Slice of Life: Dumped in Dimples

 

Each week during Kate Messner’s Teachers Write summer writing camp, Jo Knowles posts a Monday Morning Warm Up. This week, Jo urged us to write about a “favorite summer memory from your teen years.” I’m not sure this is my favorite summer memory, but it is definitely the most vivid!

You hear the roar of the water before you see it. Then you face thousands of gallons of water cascading twenty feet down the face of a rock ledge, creating a foaming, turbulent froth just above where your raft is about to launch for a trek down-river.

Crazy paddlers, including my kids, running Youghiogheny Falls in 2010.

In July of 1976, when the rest of the country was swept up in Bicentennial celebrations, I gazed up at this waterfall in awe and relief that no similar falls waited downstream. The river that stretched in front of me was strewn with boulders. Little riffles of whitewater danced around them and clouds billowed in the sky above. Dense stands of pine and oak lined both banks of the river. I was ready for an adventure!

Little did I know what a ride I was in for.

The first two rapids were easy. Our raft bobbed up and down like a cork over the gentle, rolling waves. The splashes of cold water were refreshing after an hour in the hot July sun. By the time we got to Lunch Rock, I felt like a pro. I inhaled my peanut butter and jelly sandwich, the favored lunch of paddlers everywhere. Soon we were back on our way.

My future mother-in-law, was paddling at the front of the raft, showing me the ropes. “We’re coming up to Dimples,” she said. “We have to head straight for a boulder, then paddle hard right to miss hitting it. “Big Jeff out of Baltimore,” an old family friend, was steering at the back of the raft. “Don’t you dare dump us in this rapid!” she warned him.

“Never!” he laughed.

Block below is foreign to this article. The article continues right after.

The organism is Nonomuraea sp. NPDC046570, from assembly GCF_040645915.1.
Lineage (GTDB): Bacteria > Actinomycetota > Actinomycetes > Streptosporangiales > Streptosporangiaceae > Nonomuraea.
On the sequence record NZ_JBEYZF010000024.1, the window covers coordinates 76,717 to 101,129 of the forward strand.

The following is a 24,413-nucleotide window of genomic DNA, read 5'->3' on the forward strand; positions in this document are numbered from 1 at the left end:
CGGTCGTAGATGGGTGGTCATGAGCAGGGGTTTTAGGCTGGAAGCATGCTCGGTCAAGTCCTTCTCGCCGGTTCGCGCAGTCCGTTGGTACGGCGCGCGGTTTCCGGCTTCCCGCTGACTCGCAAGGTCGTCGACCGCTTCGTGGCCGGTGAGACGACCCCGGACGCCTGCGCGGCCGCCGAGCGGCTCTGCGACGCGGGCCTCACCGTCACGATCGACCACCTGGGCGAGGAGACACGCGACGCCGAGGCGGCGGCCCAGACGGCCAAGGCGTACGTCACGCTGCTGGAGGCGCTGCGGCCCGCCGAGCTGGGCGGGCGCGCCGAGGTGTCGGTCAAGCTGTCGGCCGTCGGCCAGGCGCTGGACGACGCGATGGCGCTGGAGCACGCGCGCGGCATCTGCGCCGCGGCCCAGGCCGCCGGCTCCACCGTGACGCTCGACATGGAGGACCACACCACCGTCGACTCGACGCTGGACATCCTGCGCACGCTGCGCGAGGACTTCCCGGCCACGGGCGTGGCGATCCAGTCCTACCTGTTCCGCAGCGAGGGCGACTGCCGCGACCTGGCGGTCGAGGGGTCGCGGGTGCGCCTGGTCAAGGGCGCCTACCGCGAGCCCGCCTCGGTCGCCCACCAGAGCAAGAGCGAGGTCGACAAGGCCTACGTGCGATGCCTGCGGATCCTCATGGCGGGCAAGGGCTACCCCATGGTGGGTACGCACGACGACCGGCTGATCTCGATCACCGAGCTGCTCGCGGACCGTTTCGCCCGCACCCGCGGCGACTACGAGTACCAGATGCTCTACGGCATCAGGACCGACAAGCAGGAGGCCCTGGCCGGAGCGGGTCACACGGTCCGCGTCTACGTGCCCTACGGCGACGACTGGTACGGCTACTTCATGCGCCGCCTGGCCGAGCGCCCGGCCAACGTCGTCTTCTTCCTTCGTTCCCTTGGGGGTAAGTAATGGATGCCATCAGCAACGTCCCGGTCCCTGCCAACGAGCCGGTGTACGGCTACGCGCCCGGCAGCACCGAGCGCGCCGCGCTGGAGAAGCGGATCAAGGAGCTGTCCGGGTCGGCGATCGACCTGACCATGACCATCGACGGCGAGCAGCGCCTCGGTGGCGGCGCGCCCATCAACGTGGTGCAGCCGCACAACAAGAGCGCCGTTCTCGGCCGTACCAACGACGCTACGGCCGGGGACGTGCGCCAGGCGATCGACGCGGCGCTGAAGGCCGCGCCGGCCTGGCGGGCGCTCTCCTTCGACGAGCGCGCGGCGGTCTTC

Again, I heard the roar of the water before I could see what was ahead. This sounded as loud as the waterfall at the put-in. “We’ll be fine,” Jeff reassured me.

The once meandering current picked up speed and swept us into a ribbon of waves. A boulder as big as an elephant loomed up before us. “Paddle!” Jeff screamed. I dug my paddle into the water and pulled with all my might. But it was too late. The raft hit the massive rock head on.

Before I really knew what was happening, I was in the rushing water, beneath the raft. Gasping, but trying to stay calm, I got myself out from under the boat. Somehow, I maneuvered myself and the capsized raft into and eddy at the bottom of the rapid. Dripping and paddle-less, I managed to turn the boat right side up.

But now I was on the other side of the river from where my mother-in-law-to-be and Big Jeff had washed up. The rest of our crew had gone ahead to “play” in the next rapid and were unaware of our plight. Miraculously, my paddle washed up next to me. With a whole two hours of rafting experience, I climbed back into the raft and guided it safely across the river.

Someone always gets dumped in Dimples! (This isn’t the raft I was in. If there are any pictures from that day, I don’t know where they are.)

By this time, the other paddlers (including my boyfriend!) had realized we were in trouble and came to our rescue. Fortunately, no one was really hurt. Shaken up? Absolutely! But aside from rubbery arms and scraped shins, I was fine.

After a rest on the rocks, we piled back into the raft and made it to the take out without any more mishaps. I survived my white-water rafting initiation! But “Big Jeff out of Baltimore” never heard the end of dumping me in Dimples!

Years later, I was able to make my way down the river on my own. And I’ve never flipped in Dimples again!

Thank you to StaceyBetsyBethKathleenDeb, KelseyMelanie, and Lanny for creating this community and providing this space for teachers and others to share their stories every Tuesday. Be sure to visit Two Writing Teachers to read more Slice of Life posts.

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5 thoughts on “Slice of Life: Dumped in Dimples

  1. The only white water rafting I’ve ever done was in Tennessee and we just rode . A guide was in control. It was so exhilarating and fun! I can’t imagine maneuvering it all by myself. You are so brave. I love this memory.

    Like

  2. You captured the terrified excitement of that memory so well, Catherine. I’m with Julieanne – I’m satisfied to live through your experience, not experience this for myself. Sounds terrifying!

    Liked by 1 person

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